5. On Saturday we held the last ever Corsham Repair Cafe 😦 We have been running the cafe for the past four years (see here) and I am very proud of the work that we have done: nearly 200 customers have been helped; roughly 150 repairs have been made; and we’ve shown the local community that items can be repaired, rather than just thrown away.                     But, over the past year, volunteers and customer numbers have dwindled and, now that I don’t work in Corsham, it’s harder to find the time to organise and promote. So we took the sad decision to close the cafe.       However I’m delighted that, since Corsham opened its Repair Cafe in 2013, we now have regular Repair Cafes running in Bristol, Bath and Bradford on Avon. Corsham also has an active Men’s Shed who are able to take repairs on too.

I do feel slightly relieved (although also sad) that we’ve taken this decision. I really enjoyed catching up with the volunteers who gave their time, effort and skills to help mend broken items. But I am also looking forward to having more free time – maybe to pursue a new green hobby?!



Don’t forget to share your Thrifty Finds too! I do love to read them.

Thrifty Finds

This week’s Thrifty Finds – and an inspiring documentary (for free)

Last week we were back into the swing of school routine and starting to think about Christmas (eek!)

This past week my Thrifty Finds have been:

1. Halloween took place last Monday and we were able to dip into our trusty bag of second-hand costumes and accessories to decorate. We have charity shop costumes and buckets, and a spider’s web made from some netting I picked up at the local scrap store years ago. Apart from buying some sweets we didn’t spend anything and made sure the plastic tat had another year’s life in it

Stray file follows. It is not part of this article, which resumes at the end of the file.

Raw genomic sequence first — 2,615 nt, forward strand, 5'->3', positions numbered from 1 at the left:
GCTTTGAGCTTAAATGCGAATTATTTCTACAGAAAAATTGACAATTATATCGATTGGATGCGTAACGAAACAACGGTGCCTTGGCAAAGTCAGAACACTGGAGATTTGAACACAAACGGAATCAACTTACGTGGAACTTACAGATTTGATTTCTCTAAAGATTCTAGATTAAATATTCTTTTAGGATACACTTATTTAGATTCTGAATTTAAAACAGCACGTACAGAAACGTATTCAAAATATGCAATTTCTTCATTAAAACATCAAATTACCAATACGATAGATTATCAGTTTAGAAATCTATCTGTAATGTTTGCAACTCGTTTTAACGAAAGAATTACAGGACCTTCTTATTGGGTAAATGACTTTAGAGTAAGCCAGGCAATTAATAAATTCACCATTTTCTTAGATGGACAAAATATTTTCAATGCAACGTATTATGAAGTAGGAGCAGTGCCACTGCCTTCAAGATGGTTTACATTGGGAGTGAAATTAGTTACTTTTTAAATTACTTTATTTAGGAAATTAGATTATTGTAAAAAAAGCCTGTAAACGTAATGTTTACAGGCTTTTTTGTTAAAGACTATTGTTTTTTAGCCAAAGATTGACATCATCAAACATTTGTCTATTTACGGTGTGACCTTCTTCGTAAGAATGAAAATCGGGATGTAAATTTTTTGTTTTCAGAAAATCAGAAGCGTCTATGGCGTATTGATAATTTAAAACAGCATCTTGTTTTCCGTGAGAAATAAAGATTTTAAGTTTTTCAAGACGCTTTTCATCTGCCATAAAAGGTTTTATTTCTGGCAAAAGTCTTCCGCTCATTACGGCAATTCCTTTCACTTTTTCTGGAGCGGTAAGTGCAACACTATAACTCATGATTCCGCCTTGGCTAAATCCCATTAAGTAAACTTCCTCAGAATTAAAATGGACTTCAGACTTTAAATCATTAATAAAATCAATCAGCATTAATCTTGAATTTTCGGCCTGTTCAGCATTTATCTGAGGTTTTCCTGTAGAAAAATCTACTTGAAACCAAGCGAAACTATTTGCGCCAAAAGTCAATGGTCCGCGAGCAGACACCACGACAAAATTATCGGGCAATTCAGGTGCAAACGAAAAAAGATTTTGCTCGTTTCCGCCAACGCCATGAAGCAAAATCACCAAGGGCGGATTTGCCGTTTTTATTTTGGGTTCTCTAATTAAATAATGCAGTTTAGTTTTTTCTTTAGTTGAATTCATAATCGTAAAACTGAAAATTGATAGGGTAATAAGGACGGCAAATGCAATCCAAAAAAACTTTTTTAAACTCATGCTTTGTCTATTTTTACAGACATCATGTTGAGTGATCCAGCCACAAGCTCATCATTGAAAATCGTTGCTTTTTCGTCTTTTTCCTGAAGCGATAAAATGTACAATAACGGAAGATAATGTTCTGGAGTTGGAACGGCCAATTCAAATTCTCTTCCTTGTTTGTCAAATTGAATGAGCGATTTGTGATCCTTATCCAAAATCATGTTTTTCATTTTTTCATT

2. I donated some unwanted jewellery to a charity shop (this is the season to clear out the clutter so I think there will be a few more trips to charity shops before the end of the year)

3. I had kept some plums in the fridge for over a month yet I was still able to bake with them at the weekend.

4. Not quite a Thrifty Find but the bloomin candle turned up this week and – I have to admit – I have got quite a lot of use out of it ! I don’t normally treat myself but the candle has been quite a lovely addition to the house. I deliberately chose a ‘timeless’ fragrance (sun kissed linen’) and it’s actually really nice….


5. And finally I got to watch, for free, the new Leonardo DiCaprio documentary on climate change: ‘Before the Flood’. It was free to watch on YouTube over the weekend. It’s powerful stuff: depressing but also offering solutions such as a carbon tax and looking at places like China who create more renewable energy than anywhere else on the planet. There are great opportunities afoot to slow down climate change, but there needs to be the political will too. And the film argues that the political will comes from us, the people. See more about the documentary here: https://www.beforetheflood.com


What were your Thrifty Finds for the past week?

You can also share your Thrifty Finds on my facebook page, or use #thriftyfinds on Twitter or instagram

Corsham Repair Cafe celebrates its third year!

Corsham Repair Cafe September 19th 2015